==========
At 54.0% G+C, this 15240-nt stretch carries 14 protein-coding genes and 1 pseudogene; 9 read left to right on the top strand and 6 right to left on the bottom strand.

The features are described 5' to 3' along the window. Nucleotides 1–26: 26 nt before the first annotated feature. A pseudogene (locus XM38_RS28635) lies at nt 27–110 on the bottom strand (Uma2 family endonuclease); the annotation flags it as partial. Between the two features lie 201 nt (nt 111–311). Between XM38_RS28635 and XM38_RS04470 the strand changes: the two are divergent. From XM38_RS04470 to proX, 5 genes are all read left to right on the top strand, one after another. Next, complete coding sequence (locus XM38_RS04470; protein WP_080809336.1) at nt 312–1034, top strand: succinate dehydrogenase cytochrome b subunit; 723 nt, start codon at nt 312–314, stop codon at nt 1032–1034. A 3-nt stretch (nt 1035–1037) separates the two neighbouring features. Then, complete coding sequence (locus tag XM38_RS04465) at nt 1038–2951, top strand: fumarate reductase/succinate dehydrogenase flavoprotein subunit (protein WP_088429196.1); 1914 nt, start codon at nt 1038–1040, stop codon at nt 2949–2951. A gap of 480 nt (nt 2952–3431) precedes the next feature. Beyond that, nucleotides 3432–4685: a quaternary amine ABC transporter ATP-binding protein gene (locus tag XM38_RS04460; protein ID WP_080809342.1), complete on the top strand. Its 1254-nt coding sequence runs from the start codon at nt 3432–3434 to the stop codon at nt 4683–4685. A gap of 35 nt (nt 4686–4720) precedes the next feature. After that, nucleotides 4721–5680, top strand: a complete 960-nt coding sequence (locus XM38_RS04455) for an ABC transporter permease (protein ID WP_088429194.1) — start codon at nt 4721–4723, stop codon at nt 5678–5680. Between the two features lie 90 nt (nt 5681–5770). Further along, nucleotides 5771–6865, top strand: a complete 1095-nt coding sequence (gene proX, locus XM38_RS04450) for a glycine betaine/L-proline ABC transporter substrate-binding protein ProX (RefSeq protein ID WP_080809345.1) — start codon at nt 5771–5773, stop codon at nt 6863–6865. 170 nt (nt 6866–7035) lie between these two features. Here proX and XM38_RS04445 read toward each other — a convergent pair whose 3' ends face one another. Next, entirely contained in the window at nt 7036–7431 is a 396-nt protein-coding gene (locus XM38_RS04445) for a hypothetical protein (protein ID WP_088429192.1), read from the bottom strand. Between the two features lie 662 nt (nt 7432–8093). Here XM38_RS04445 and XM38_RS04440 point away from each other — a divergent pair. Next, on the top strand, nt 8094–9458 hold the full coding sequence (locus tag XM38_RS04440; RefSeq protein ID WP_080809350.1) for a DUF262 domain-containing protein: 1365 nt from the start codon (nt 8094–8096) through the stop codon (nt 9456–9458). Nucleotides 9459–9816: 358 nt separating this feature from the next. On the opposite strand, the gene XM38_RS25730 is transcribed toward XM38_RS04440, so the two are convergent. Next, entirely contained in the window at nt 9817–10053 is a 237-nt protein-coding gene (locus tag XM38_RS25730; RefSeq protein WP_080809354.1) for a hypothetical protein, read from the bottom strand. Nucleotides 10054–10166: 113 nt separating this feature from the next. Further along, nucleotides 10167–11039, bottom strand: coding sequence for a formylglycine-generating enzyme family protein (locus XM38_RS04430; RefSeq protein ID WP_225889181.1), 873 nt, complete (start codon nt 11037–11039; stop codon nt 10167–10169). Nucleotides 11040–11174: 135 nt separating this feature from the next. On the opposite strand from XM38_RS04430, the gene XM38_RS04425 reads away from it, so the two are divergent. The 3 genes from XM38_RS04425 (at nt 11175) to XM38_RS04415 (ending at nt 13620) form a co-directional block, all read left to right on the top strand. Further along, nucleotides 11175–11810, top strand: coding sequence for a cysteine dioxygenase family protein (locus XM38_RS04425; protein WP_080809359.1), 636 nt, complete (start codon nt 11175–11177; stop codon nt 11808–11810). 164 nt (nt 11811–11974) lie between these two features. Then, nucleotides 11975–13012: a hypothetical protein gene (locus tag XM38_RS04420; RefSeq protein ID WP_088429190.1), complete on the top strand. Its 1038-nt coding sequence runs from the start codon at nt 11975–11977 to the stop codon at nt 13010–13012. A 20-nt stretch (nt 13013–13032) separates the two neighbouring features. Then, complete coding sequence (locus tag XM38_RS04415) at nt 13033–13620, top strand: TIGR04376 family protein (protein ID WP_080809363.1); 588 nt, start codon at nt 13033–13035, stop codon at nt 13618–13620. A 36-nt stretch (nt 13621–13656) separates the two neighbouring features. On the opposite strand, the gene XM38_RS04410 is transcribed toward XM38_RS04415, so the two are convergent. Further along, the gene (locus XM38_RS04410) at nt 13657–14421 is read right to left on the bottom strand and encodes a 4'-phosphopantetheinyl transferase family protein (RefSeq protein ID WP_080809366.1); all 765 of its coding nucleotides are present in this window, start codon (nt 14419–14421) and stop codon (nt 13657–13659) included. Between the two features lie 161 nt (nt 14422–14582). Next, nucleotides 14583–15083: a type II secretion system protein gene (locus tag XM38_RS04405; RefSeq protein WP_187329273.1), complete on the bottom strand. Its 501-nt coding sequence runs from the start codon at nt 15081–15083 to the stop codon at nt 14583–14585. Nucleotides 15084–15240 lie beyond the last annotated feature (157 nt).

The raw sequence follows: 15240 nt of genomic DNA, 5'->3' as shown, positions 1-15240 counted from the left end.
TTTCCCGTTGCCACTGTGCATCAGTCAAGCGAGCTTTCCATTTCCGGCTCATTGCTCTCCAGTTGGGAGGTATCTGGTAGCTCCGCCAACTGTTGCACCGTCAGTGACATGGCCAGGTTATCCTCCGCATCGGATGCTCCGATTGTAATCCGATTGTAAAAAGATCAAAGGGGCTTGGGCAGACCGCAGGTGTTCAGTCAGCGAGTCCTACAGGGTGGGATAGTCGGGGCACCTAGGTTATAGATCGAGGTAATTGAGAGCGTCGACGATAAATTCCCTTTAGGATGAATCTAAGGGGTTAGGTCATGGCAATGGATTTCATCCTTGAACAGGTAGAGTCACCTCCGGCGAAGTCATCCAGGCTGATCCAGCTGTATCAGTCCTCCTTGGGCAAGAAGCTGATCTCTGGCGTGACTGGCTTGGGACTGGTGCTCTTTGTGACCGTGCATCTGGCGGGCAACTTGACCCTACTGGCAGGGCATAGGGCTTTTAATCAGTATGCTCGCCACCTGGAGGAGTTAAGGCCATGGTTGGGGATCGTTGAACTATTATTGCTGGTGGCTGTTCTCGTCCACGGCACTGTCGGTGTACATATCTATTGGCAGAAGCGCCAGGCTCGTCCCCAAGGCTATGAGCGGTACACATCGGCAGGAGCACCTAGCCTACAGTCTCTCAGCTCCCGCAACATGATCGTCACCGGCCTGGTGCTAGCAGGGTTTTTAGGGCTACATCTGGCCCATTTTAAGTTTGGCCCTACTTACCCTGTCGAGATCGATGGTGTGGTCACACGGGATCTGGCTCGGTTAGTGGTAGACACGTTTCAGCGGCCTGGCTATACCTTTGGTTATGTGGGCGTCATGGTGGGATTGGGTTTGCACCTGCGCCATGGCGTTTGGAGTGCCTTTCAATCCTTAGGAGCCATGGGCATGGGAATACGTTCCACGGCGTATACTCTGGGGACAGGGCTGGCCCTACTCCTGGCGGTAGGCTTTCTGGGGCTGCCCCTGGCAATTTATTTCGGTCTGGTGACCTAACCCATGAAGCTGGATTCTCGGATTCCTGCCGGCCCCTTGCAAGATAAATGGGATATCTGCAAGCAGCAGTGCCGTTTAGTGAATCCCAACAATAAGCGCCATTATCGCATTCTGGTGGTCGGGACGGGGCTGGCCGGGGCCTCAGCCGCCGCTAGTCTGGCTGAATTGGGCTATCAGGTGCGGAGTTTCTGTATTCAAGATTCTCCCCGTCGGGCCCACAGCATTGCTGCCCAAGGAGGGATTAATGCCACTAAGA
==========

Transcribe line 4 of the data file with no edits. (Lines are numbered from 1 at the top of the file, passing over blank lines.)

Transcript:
TTTCCCGTTGCCACTGTGCATCAGTCAAGCGAGCTTTCCATTTCCGGCTCATTGCTCTCCAGTTGGGAGGTATCTGGTAGCTCCGCCAACTGTTGCACCGTCAGTGACATGGCCAGGTTATCCTCCGCATCGGATGCTCCGATTGTAATCCGATTGTAAAAAGATCAAAGGGGCTTGGGCAGACCGCAGGTGTTCAGTCAGCGAGTCCTACAGGGTGGGATAGTCGGGGCACCTAGGTTATAGATCGAGGTAATTGAGAGCGTCGACGATAAATTCCCTTTAGGATGAATCTAAGGGGTTAGGTCATGGCAATGGATTTCATCCTTGAACAGGTAGAGTCACCTCCGGCGAAGTCATCCAGGCTGATCCAGCTGTATCAGTCCTCCTTGGGCAAGAAGCTGATCTCTGGCGTGACTGGCTTGGGACTGGTGCTCTTTGTGACCGTGCATCTGGCGGGCAACTTGACCCTACTGGCAGGGCATAGGGCTTTTAATCAGTATGCTCGCCACCTGGAGGAGTTAAGGCCATGGTTGGGGATCGTTGAACTATTATTGCTGGTGGCTGTTCTCGTCCACGGCACTGTCGGTGTACATATCTATTGGCAGAAGCGCCAGGCTCGTCCCCAAGGCTATGAGCGGTACACATCGGCAGGAGCACCTAGCCTACAGTCTCTCAGCTCCCGCAACATGATCGTCACCGGCCTGGTGCTAGCAGGGTTTTTAGGGCTACATCTGGCCCATTTTAAGTTTGGCCCTACTTACCCTGTCGAGATCGATGGTGTGGTCACACGGGATCTGGCTCGGTTAGTGGTAGACACGTTTCAGCGGCCTGGCTATACCTTTGGTTATGTGGGCGTCATGGTGGGATTGGGTTTGCACCTGCGCCATGGCGTTTGGAGTGCCTTTCAATCCTTAGGAGCCATGGGCATGGGAATACGTTCCACGGCGTATACTCTGGGGACAGGGCTGGCCCTACTCCTGGCGGTAGGCTTTCTGGGGCTGCCCCTGGCAATTTATTTCGGTCTGGTGACCTAACCCATGAAGCTGGATTCTCGGATTCCTGCCGGCCCCTTGCAAGATAAATGGGATATCTGCAAGCAGCAGTGCCGTTTAGTGAATCCCAACAATAAGCGCCATTATCGCATTCTGGTGGTCGGGACGGGGCTGGCCGGGGCCTCAGCCGCCGCTAGTCTGGCTGAATTGGGCTATCAGGTGCGGAGTTTCTGTATTCAAGATTCTCCCCGTCGGGCCCACAGCATTGCTGCCCAAGGAGGGATTAATGCCACTAAGA